Laodicea is known to us from the book of Revelation (1:11; 3:14-22), and from Paul’s epistle to the Colossians.
For I testify for him that he has a deep concern for you and for those who are in Laodicea and Hierapolis. Luke, the beloved physician, sends you his greetings, and also Demas. Greet the brethren who are in Laodicea and also Nympha and the church that is in her house. When this letter is read among you, have it also read in the church of the Laodiceans; and you, for your part read my letter that is coming from Laodicea. (Col 4:13-16 NAU)
Ben Witherington has posted several nice photos recently made at Laodicea. Take a look here. These photo are high resolution and may be reduced and enhanced a bit for use in class and sermon presentation. Ben concludes his post with these words:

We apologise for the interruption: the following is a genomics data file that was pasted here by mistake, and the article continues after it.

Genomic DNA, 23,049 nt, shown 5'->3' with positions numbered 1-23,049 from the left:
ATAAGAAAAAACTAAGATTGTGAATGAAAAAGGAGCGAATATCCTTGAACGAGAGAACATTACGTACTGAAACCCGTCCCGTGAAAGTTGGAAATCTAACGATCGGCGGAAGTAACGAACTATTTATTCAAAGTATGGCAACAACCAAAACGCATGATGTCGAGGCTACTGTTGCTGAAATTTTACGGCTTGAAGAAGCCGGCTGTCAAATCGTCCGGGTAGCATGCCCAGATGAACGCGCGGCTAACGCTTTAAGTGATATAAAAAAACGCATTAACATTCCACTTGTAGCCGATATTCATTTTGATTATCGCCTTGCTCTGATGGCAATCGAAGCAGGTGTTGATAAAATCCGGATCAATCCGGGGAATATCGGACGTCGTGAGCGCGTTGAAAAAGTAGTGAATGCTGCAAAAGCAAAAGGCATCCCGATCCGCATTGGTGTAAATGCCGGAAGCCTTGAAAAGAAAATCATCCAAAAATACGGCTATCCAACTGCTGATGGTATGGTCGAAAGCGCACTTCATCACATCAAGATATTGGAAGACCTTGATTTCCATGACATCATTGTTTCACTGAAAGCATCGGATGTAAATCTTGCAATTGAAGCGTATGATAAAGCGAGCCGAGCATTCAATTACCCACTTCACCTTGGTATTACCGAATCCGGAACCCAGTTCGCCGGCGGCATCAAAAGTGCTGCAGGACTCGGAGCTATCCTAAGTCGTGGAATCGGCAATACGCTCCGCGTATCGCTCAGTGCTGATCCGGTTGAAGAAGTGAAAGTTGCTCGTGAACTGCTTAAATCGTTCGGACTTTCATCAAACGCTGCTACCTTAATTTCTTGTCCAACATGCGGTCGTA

There is much more to be said, but let this be said at this juncture. The archaeological evidence at Laodicea simply confirms what the NT suggests about the city– it was large, rich in the first century, a city materially on the rise, but sometimes prosperity has a deadening effect on spirituality as John of Patmos reminds. The reconstruction of the city today is a work still in progress— but then, so are we. If even Laodicea warrants a visit from the Master who knocks and promises to enter and sup with them, despite all its sin and shortcomings, then there is still hope for us.
The photo below is one I took showing what was labeled “North Temple” at the time. I see on the new sign Ben includes among his photos the structure (# 15) is labeled “Corinth Temple and North Basilica.” The white area on the hillside across the Lycus River valley marks the limestone formations of Hierapolis (Colossians 4:13; modern Pamukkale).
Thanks, Ben. We look forward to more good material from Turkey.
We called attention to the water distribution system of Laodicea here.